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The Dangers of Carbon Monoxide!

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Carbon Monoxide Statistics

Carbon Monoxide (CO) is a major cause of poisoning deaths in the United States; the use of low level CO Alarms could potentially prevent many fatalities.   Carbon Monoxide can kill in minutes or hours depending on the level of CO in the air.  If CO is inhaled at damaging levels it can lead to breathing difficulties, impaired judgment & memory, nervous system damage, cardiac trauma, brain damage, coma and even death.

Everyone is susceptible, but experts agree that unborn babies, young children, pregnant women, senior citizens and people with heart or respiratory problems are especially vulnerable and are at the highest risk for death or serious injury.

Know the Symptoms and Effects of
Carbon Monoxide Poisoning

Carbon monoxide is dangerous because a person may not recognize drowsiness as a symptom of poisoning and fall asleep, continuing to breathe the carbon monoxide until severe poisoning or death occurs.

Since the symptoms are similar to the flu, food poisoning or other illnesses, one may not think that CO poisoning could be the cause. Most people who have mild carbon monoxide poisoning recover quickly when they move to fresh air, one of the ways to tell that it is not the flu or food poisoning.

Low levels of Carbon Monoxide poisoning can lead to breathing difficulties, mild nausea, headache and dizziness, and over time may have long term effects on your health.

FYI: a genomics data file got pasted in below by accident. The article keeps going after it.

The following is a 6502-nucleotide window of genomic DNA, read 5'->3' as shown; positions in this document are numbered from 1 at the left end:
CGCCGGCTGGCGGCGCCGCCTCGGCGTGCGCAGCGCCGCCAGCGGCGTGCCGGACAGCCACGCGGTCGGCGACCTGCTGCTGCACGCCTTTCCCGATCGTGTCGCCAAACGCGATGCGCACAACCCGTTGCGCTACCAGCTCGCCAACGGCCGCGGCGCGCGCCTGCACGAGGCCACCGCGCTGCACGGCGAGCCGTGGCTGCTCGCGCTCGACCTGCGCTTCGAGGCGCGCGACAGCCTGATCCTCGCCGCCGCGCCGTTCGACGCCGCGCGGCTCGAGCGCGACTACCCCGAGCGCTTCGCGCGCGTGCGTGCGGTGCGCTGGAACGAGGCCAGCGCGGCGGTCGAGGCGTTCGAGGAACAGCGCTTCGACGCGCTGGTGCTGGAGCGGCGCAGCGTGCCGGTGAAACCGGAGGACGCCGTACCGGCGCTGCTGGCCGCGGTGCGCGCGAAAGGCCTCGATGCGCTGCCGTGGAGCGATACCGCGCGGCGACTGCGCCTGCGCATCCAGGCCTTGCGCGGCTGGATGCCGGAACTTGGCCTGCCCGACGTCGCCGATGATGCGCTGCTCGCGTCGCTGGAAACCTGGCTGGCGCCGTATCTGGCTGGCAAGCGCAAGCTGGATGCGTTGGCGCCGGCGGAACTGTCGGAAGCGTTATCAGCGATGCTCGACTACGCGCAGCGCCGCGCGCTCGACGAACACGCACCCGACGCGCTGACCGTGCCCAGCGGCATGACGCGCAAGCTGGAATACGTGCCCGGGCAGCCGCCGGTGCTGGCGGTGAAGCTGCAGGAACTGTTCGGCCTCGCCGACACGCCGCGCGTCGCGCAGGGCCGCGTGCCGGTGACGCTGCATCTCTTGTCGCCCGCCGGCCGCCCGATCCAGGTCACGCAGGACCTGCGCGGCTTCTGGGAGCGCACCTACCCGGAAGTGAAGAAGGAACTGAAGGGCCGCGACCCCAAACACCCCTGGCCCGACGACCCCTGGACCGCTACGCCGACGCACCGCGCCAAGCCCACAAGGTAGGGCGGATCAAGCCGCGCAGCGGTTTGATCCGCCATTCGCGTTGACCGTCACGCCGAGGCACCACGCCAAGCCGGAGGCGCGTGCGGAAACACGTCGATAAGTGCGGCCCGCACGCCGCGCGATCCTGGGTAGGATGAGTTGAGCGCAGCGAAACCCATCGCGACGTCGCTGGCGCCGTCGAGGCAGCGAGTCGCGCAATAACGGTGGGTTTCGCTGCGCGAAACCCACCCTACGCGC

With moderate or severe carbon monoxide poisoning, you may have severe headaches, dizziness, impaired judgment and memory, nausea and vomiting, cardiac trauma, nervous system and brain damage, unconsciousness, coma and even death. Most victims of moderate to severe poisoning are unable to move to fresh air and must be rescued. Severe CO poisoning is often fatal!

Potential Sources of Carbon Monoxide ~

ANY fuel burning appliance can be a source of Carbon Monoxide; especially those that are malfunctioning or improperly installed. CO can be produced when burning any fuel: gasoline, propane, natural gas, oil, wood and coal. It is the product of incomplete combustion. Appliances can include boilers and furnaces, gas range/stove, gas clothes dryer, water heater, gas or wood fireplaces, wood-burning stove and auto exhaust.

Other sources include clogged chimneys or flues, vent pipes, fuel burning space heaters, tools that run on fuel, a gas or charcoal grill used in an enclosed area. Back drafting and changes in air pressure can cause indoor levels of CO.

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Consolidated Plumbing & Heating, Inc.

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E-mail: cph2508@gmail.com